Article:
Competition Act 2002
From Advocatespedia, The Law Encyclopedia
There is a growing recognition that a flexible, dynamic and competitive private sector is essential to fostering sustained economic development. Promoting effective competition spurs firms to focus on efficiency and improves consumer welfare by offering greater choice of higher-quality products and services at lower prices. It also promotes greater accountability and transparency in government-business relations and decision making, helps reduce corruption, lobbying, and rent seeking. In addition, it provides opportunities for broadly based participation in the economy and for sharing in the benefits of economic growth.
Economic theory suggests that prices and quantities in a competitive market equilibrate to levels that generate efficient outcomes at a given point of time. Competition is therefore, beneficial as it provides to consumers wider choice and provides sellers with stronger incentives to minimize costs, so eliminating waste. Competition increases the likelihood that cost savings resulting from efficiency gains will be passed on to a firm's customers, who may be either final consumers or intermediary customers (in which case costs of those firms are also lowered). Ample empirical evidence supports these arguments. The importance of competition for achieving a higher rate of innovation and adoption of new technologies over time is critical for sustaining rapid growth. Yet it is not automatic, and is not the same as laissez faire. In fact, there are reasons to believe that less mature markets tend to be more, rather than less, vulnerable to anti-competitive practices than the markets of developed countries.
(a) High "natural" entry barriers due to inadequate business infrastructure, including distribution channels, and (sometimes) intrusive regulatory regimes;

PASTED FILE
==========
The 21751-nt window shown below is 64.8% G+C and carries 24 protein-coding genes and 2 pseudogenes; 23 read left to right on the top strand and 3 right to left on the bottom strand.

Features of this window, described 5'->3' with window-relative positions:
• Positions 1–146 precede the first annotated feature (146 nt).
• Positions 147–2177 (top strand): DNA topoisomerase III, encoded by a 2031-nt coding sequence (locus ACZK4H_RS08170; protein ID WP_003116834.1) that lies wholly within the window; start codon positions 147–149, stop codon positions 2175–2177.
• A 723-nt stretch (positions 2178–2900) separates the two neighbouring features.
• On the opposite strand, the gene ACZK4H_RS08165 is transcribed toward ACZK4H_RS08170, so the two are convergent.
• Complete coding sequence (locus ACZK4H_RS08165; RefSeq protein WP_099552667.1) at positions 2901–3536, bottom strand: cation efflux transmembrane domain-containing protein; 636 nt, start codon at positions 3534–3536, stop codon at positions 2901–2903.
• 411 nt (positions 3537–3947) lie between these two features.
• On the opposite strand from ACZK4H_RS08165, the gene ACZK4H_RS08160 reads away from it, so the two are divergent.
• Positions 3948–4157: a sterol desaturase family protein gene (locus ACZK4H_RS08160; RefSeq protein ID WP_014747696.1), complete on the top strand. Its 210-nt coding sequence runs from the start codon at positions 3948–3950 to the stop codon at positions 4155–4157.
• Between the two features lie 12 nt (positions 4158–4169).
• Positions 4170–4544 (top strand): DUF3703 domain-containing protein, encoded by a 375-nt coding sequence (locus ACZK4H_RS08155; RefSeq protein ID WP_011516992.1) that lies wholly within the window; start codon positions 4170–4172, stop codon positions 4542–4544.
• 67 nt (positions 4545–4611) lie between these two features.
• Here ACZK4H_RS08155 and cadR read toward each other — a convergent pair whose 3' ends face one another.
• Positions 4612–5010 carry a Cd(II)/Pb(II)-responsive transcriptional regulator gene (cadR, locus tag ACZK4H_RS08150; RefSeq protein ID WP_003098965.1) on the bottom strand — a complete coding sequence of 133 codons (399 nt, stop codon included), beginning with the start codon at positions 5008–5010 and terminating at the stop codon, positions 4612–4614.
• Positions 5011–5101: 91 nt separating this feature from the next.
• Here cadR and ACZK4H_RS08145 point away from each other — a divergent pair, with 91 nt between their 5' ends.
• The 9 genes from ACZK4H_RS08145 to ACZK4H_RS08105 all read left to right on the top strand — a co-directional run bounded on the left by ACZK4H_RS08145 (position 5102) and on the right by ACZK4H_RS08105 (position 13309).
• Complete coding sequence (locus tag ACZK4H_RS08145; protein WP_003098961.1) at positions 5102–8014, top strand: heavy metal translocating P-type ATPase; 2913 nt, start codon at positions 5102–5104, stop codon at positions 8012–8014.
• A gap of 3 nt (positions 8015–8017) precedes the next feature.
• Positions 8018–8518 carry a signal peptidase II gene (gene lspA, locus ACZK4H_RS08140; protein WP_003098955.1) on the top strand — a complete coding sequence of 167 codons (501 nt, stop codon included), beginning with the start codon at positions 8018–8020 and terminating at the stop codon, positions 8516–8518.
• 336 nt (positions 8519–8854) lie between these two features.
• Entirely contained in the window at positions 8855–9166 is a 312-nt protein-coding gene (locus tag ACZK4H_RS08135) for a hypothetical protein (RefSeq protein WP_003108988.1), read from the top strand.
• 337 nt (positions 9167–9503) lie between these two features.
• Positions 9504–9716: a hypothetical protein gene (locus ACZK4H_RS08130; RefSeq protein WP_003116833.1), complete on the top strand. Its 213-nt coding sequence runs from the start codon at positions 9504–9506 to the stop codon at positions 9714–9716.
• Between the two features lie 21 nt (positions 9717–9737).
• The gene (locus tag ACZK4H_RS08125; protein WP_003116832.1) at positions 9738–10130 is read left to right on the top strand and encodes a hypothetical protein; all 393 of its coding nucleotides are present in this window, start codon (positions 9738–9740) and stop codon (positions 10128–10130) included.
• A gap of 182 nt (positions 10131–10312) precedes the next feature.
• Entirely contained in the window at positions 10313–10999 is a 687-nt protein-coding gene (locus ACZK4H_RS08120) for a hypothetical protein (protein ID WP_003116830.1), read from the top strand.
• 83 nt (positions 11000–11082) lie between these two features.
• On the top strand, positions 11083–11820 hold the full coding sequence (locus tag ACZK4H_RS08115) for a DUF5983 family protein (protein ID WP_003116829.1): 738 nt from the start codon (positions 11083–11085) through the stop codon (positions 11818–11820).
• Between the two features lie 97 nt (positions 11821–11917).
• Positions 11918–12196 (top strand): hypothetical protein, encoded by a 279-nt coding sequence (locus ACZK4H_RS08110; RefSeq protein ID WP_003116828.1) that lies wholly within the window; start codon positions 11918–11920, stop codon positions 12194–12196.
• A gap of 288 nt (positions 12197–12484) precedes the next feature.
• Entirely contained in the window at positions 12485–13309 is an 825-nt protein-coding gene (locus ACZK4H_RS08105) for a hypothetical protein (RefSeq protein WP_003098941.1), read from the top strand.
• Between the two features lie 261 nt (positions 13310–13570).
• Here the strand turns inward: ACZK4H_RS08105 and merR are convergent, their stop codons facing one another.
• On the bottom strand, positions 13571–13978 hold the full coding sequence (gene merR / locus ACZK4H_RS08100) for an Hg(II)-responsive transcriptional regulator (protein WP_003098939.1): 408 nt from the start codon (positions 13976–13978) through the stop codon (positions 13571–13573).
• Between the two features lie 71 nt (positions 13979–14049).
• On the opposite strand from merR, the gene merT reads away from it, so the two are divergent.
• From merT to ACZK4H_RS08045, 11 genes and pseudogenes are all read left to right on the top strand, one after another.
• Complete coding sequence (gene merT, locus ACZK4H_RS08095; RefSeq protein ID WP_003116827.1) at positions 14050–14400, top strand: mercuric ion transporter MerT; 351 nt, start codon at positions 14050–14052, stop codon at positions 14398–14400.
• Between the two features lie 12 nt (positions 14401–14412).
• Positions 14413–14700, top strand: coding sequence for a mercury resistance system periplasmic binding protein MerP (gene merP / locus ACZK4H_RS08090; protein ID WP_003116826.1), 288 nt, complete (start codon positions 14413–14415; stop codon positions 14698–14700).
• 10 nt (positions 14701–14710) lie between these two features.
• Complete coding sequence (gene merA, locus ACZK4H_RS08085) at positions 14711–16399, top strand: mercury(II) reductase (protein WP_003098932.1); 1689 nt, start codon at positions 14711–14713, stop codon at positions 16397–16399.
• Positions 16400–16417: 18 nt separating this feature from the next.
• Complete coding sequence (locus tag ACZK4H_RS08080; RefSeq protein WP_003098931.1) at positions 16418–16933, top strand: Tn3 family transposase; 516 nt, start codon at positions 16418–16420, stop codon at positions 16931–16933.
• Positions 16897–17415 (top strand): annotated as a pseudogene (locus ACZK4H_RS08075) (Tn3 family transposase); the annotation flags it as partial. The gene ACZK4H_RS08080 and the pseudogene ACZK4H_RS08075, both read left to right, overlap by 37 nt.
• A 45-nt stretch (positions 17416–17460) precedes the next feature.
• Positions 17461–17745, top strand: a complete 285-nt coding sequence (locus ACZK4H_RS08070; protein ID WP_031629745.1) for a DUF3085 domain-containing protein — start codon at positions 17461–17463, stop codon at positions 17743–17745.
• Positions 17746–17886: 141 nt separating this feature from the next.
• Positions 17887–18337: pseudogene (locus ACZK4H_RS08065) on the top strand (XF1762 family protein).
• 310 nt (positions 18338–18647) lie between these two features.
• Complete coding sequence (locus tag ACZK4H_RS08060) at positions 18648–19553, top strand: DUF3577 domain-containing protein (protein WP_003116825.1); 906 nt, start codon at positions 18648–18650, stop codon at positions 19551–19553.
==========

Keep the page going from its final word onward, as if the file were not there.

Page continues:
(b) Asymmetries of information in both product and credit markets; and
(c) A greater proportion of local (non-tradable) markets. Competition also serves to diffuse socio-economic power, broadening participation in economic, social, and political advances while ensuring opportunities for new entrepreneurs. Moreover, it can facilitate realization of the benefits for the domestic economy of integrating into international trade and investment patterns.
The Indian economy remained subject to controls and regulations for several decades, such as industrial licensing, foreign exchange restrictions, small scale industry protection, control on foreign investment and technologies, quantitative restrictions on imports, administered prices, and control on capital issues. The domestic industry was thus insulated from competition. The economic consequences of this policy regime, though initially beneficial, were reflected in a poor rate of economic growth, low levels of productivity and efficiency, absence of international competitiveness, suboptimal size of businesses, and outdated and inefficient technologies in various sectors.
India has therefore witnessed two phases of development process with different policy regimes and institutional frameworks. In the first phase, since independence, the transformation and development of the Indian economy took place within a planned, rigidly regulated and relatively closed economic framework. In the second phase, since 1991, when the country embarked upon reform process and embraced market oriented policies. In the late 1980s and early 1990s, need for liberalization policies was recognized and a range of policy and regulatory reforms were initiated, such as delicensing of industry, shrinking the monopoly of the public sector industries (other than those where strategic and security concerns dominated), removal of quantitative restrictions on imports, market determined exchange rate, liberalization of foreign direct investment, capital market reforms, liberalizing the financial markets, reduction in small scale industry reservations, and a much greater role for the private sector in infrastructure industries such as power, port, transport and communications.